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Hospital honored by NYPD Highway Patrol for compassionate care

Police Captain Daniel Shouldis, NYPD Highway Patrol Unit 2, presents Dr. Joseph Marino (left) with a thank you plaque.
Police Captain Daniel Shouldis, NYPD Highway Patrol Unit 2, presents Dr. Joseph Marino (left) with a thank you plaque.

NYPD Officer Marc St. Arromand remembered at LIJ Valley Stream


Members of the New York City Police Department’s Highway Patrol Unit 2 in Brooklyn returned to Long Island Jewish Valley Stream Hospital (LIJVS) to thank the hospital’s leadership and medical staff for the compassionate care given to a grieving widow after the loss of her husband.

In recognition of the extraordinary care following the death of Officer Marc St. Arromand, 42, of Elmont, LI, several police officers returned to the hospital to present a plaque of gratitude. St. Arromand’s widow Cecilia Jackson-St. Arromand and their five children were also in attendance.

Early on the morning of April 11, Officer St. Arromand was rushed to LIJVS immediately after he was involved in a motorcycle accident on his way to work; sadly, PO St. Arromand passed away shortly after his arrival. Within minutes, NYPD Highway Patrol officers began arriving at the hospital to support his wife and family.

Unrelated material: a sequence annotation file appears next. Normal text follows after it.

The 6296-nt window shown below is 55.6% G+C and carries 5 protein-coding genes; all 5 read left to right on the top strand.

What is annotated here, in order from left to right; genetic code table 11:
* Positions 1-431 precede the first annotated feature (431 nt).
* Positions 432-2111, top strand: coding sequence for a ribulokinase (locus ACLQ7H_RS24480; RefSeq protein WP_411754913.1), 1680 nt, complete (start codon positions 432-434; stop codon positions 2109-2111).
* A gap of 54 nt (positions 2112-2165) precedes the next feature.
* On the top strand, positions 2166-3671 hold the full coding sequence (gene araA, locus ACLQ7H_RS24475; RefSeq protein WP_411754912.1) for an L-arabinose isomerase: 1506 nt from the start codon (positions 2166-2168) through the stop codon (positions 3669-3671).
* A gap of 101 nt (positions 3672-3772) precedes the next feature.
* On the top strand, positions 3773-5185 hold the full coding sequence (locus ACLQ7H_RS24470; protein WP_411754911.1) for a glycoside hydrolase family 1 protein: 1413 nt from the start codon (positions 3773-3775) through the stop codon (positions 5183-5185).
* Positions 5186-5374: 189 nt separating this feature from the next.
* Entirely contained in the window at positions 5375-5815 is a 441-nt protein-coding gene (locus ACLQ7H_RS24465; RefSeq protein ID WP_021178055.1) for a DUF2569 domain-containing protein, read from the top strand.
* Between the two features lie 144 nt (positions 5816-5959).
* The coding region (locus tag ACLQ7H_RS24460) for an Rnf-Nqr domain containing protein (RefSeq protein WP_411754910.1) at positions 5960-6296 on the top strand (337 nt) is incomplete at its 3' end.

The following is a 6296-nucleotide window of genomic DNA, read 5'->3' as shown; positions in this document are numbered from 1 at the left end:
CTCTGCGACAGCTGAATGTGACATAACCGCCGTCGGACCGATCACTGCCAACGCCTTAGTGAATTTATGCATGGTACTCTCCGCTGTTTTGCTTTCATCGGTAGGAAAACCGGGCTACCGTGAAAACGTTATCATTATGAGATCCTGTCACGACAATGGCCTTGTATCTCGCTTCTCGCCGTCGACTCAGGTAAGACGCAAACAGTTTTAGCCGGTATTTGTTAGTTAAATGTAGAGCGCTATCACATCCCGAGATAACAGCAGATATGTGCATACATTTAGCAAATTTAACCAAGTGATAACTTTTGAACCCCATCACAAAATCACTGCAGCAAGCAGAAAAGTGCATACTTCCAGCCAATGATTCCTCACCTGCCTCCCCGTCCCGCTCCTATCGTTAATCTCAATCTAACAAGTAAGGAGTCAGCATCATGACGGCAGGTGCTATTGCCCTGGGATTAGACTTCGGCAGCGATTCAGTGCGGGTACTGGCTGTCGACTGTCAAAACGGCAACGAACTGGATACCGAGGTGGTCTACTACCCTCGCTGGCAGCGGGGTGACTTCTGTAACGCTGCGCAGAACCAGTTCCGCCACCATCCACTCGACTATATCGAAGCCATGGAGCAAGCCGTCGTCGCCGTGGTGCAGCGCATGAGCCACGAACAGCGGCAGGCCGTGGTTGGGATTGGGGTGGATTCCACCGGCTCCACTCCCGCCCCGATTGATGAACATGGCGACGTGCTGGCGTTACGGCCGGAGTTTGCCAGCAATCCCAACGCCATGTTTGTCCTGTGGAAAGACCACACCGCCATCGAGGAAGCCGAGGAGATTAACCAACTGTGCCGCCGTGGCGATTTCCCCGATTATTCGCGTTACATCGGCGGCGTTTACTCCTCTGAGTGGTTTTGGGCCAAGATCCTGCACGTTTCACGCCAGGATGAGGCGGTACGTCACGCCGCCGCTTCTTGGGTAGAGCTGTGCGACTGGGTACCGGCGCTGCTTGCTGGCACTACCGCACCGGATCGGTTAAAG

Food and support for colleagues, loved ones

Throughout the day and into the night, LIJVS staff provided grief counselors and a place for police officers and family to gather and mourn. The hospital’s kitchen staff ensured that everyone was fed. By 11 p.m. that night, it was estimated that nearly 300 police officers had visited the hospital. Because Officer St. Arromand was an organ donor, the hospital facilitated the process with LiveOnNY, the non-profit organization dedicated to helping New Yorkers achieve organ donation. Officer St. Arromand’s generosity helped at least 50 people, according to LiveOnNY.

“On the day of the accident, the hospital staff and administration showed us so much love and support,” said Captain Daniel Shouldis, Commanding Officer, NYPD Highway Patrol Unit 2. “We needed to come back and let them know that the way they treated us made us feel like we were family. We were here for almost 14 hours due to the organ donation process; it became a big bonding moment for us. Everyone from the hospital just kept coming in to check on all of us… it was really overwhelming. So we wanted to make sure that it’s never forgotten.”

 “Firefighters and policeman are considered the bravest and the finest-- we had the opportunity to witness the bravest and the finest of Northwell Health in the staff of LIJVS that day,” said Joseph Marino, MD, medical director, LIJVS. “Clinical staff tirelessly tried to save a life while non-clinical staff cushioned the families and the members of the NYPD to share in their grief, support and love during the tragedy. Our attempts to heal never end with the patients…they extend to the family and whomever enters our doors.”

Dr. Marino said that the plaque given to the hospital will not only serve as a memorial to Officer Marc St. Arromand, but to the empathy and kindness displayed by every member of the staff.